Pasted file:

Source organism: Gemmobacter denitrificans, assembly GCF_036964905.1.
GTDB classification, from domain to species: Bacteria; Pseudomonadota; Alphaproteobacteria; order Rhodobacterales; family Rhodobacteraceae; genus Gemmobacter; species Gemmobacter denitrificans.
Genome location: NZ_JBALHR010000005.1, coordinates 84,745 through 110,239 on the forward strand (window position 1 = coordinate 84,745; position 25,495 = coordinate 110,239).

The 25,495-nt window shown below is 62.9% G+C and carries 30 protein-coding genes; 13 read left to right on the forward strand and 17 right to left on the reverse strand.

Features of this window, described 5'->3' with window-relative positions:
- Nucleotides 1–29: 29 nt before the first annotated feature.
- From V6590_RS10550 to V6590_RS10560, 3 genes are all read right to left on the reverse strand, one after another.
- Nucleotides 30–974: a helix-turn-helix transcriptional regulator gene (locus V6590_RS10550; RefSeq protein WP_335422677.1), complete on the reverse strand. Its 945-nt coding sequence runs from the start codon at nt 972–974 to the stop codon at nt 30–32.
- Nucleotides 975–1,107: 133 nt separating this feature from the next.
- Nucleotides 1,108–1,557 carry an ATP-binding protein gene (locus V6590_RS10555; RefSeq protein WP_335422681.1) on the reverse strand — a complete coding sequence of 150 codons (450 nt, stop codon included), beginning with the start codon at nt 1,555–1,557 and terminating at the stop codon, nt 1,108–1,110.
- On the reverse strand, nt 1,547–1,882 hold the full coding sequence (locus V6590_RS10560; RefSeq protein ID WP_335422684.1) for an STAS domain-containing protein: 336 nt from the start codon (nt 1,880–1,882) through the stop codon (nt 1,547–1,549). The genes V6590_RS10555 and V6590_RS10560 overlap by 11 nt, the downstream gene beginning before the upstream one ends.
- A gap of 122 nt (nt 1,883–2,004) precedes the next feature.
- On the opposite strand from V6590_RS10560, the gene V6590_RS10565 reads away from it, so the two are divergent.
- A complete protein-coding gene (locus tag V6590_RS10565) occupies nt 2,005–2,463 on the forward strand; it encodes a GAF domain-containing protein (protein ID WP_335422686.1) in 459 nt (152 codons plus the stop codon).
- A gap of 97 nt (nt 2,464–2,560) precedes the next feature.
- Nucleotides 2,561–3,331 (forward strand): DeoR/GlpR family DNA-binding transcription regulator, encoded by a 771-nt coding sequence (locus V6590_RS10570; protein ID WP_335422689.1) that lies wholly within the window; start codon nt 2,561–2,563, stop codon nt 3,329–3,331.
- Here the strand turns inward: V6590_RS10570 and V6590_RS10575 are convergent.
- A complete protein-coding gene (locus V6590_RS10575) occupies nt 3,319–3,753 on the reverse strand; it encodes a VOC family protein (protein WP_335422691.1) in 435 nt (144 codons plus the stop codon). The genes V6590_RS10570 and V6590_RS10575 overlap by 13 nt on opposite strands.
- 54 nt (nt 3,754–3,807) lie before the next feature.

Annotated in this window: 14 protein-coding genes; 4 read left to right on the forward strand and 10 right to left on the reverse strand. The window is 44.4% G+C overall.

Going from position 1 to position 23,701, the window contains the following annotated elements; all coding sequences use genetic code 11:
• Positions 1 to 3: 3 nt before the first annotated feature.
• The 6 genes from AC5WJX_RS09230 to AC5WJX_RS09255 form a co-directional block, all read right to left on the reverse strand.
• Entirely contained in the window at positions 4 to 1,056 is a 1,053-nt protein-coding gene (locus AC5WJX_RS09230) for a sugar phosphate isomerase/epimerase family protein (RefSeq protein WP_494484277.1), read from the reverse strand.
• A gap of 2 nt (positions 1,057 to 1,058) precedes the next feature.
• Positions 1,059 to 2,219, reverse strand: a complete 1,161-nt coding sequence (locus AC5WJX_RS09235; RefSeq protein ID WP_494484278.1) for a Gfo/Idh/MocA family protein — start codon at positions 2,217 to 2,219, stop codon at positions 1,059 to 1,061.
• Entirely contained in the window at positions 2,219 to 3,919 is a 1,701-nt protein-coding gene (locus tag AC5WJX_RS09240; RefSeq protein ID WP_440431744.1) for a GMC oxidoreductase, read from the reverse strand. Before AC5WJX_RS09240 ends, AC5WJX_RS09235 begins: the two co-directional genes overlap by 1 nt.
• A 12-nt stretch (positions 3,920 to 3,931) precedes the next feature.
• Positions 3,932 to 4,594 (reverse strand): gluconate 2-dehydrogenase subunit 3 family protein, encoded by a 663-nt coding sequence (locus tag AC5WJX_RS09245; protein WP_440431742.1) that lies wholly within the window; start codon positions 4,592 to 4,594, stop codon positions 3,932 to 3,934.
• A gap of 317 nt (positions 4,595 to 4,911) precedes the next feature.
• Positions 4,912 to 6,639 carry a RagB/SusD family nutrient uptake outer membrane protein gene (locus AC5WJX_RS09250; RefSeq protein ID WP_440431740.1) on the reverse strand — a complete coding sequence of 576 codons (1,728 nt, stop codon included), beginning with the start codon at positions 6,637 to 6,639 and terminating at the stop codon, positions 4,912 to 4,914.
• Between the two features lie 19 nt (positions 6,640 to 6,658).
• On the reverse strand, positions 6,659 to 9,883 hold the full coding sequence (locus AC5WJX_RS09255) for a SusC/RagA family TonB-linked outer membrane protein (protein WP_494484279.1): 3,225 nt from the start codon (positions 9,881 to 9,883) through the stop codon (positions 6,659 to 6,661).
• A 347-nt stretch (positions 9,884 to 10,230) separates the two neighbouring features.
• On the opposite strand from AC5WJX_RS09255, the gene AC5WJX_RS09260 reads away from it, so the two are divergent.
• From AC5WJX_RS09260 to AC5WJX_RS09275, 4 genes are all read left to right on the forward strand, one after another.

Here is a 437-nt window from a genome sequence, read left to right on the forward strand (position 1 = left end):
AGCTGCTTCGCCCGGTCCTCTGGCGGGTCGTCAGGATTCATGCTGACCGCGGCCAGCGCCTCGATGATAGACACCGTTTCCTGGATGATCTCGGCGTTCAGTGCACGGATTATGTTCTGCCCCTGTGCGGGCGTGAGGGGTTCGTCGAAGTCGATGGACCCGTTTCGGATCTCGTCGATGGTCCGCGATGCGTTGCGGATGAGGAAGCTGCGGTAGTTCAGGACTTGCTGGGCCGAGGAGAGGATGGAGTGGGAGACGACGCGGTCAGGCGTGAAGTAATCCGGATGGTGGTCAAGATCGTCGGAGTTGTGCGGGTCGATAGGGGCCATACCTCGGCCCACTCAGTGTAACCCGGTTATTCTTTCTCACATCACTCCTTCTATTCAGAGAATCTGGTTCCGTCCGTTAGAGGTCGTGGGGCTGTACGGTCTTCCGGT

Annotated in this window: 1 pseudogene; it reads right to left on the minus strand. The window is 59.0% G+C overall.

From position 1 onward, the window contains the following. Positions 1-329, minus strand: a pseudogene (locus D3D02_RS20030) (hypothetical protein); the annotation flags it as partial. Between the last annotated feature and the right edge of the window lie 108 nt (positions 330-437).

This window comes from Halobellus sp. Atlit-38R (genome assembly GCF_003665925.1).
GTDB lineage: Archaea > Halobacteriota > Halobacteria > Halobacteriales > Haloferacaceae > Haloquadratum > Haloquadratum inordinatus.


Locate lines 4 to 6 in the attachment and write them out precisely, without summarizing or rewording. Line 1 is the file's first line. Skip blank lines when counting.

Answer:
The 25,495-nt window shown below is 62.9% G+C and carries 30 protein-coding genes; 13 read left to right on the forward strand and 17 right to left on the reverse strand.

Features of this window, described 5'->3' with window-relative positions:
- Nucleotides 1–29: 29 nt before the first annotated feature.